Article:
France - Turkey

Turkey's Erdogan slams French security bill as 'guillotine of democracy'

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President Recep Tayyip Erdogan speaks during a press conference after a meeting of the Turkish government on March 29, 2021 in Ankara
138 / 5000 Translation results President Recep Tayyip Erdogan speaks during a press conference after a meeting of the Turkish government on March 29, 2021 in Ankara Adem Altan AFP/Archivos

Turkey's President Recep Tayyip Erdogan has denounced a planned French legislation designed to counter Islamist separatism as a "guillotine" of democracy.

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The draft bill has been criticised both inside France and abroad for stigmatising Muslims and giving the state new powers to limit speech and religious groups.

Speaking in Ankara on Wednesday, Erdogan said, "The adoption of this law, which is openly in contradiction of human rights, freedom of religion and European values, will be a guillotine blow inflicted on French democracy."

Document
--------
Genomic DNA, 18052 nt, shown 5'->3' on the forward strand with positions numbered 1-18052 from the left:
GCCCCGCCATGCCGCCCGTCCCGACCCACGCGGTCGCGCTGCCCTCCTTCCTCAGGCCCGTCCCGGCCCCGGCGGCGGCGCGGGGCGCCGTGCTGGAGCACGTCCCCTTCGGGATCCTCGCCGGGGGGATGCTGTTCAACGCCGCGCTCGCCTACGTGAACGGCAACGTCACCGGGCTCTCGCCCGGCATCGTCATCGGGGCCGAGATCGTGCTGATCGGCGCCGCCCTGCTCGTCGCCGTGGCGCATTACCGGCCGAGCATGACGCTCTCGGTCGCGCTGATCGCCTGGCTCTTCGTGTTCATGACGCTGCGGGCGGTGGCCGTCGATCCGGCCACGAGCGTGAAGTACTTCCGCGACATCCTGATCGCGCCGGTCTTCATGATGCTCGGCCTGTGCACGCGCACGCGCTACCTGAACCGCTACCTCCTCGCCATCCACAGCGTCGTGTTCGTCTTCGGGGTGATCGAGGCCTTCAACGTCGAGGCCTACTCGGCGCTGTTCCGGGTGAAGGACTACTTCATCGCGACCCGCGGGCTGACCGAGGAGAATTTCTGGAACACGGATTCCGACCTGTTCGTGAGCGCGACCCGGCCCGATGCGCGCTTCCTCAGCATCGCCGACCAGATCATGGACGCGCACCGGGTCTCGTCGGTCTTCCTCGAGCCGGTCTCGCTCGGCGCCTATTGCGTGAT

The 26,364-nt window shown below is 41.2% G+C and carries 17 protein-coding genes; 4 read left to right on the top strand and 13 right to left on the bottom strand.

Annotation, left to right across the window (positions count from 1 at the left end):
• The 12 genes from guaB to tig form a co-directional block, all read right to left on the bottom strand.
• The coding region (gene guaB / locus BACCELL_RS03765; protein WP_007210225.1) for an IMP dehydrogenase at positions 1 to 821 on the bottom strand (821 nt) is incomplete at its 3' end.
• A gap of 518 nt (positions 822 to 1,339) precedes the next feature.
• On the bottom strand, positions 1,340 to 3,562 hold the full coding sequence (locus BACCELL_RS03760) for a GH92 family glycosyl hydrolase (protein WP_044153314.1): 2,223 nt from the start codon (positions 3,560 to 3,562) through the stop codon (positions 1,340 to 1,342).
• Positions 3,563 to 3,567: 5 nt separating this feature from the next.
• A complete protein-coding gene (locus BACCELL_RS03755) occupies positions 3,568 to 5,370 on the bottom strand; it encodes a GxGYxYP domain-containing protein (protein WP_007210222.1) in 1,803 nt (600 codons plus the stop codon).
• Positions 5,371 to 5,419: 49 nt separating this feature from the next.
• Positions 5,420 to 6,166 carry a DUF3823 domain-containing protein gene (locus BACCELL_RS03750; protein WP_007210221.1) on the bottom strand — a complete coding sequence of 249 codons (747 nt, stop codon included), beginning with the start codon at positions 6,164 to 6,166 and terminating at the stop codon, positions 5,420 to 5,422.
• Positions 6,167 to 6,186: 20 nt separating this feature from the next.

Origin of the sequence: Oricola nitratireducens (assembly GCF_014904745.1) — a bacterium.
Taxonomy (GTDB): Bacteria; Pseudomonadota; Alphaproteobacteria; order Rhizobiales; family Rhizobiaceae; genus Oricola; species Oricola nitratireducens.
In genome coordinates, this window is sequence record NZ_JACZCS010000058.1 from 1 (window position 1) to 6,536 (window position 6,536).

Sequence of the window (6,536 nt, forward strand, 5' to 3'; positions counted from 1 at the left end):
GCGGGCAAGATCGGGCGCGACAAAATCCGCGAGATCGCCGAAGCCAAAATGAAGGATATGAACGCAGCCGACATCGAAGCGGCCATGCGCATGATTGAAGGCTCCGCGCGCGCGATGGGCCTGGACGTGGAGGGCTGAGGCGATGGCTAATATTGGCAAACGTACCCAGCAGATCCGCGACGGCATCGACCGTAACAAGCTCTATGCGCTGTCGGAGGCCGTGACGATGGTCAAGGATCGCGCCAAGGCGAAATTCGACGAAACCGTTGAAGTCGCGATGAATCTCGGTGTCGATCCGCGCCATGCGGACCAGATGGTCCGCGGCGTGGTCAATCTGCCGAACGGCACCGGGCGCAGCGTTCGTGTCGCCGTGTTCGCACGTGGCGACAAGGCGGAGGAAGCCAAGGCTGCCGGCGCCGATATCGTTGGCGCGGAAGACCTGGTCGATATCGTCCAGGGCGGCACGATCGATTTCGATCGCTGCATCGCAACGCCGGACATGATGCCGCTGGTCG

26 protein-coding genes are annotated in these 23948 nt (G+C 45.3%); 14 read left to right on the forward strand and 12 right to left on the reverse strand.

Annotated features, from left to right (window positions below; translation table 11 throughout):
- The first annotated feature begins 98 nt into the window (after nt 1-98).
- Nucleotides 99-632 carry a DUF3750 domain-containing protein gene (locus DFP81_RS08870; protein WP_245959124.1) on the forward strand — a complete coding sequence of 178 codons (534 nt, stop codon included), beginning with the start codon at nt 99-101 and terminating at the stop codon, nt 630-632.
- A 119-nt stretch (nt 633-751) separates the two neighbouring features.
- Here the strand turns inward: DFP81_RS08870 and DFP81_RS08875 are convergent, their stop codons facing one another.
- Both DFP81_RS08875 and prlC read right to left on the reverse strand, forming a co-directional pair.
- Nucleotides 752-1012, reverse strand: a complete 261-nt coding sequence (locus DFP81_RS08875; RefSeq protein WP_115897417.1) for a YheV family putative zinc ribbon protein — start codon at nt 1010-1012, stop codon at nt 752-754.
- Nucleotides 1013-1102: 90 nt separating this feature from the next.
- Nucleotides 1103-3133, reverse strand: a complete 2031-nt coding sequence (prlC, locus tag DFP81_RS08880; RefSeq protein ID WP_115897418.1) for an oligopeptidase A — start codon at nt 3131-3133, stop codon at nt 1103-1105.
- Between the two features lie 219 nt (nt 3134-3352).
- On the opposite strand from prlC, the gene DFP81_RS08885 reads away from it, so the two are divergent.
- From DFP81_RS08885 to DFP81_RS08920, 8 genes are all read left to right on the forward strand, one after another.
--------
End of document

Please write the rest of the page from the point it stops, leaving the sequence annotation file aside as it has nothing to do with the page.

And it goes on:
The Turkish president added that the planned law would only serve the cause of extremism, putting NGOs under pressure and "forcing young people to choose between their beliefs and their education".

"We call on the French authorities, and first of all President Macron, to act sensibly," he continued. "We expect a rapid withdrawal of this bill."

Erdogan also tweeted he was ready to work with France on security issues and integration, but relations between the two leaders have been strained for some time.

France's government is in the process of passing new legislation to crack down on what it has termed "Islamist separatism", which would give the state more power to vet and disband religious groups judged to be threats to the nation.

Erdogan has already denounced the proposed measures as "anti-Muslim".

Last October, Erdogan questioned Macron's "mental health", accusing him of waging a "campaign of hatred" against Islam, after the French president defended the right of cartoonists to caricature the prophet Mohammed.

The two countries are also at odds on a number of other issues, including Libya, Syria and the eastern Mediterranean.

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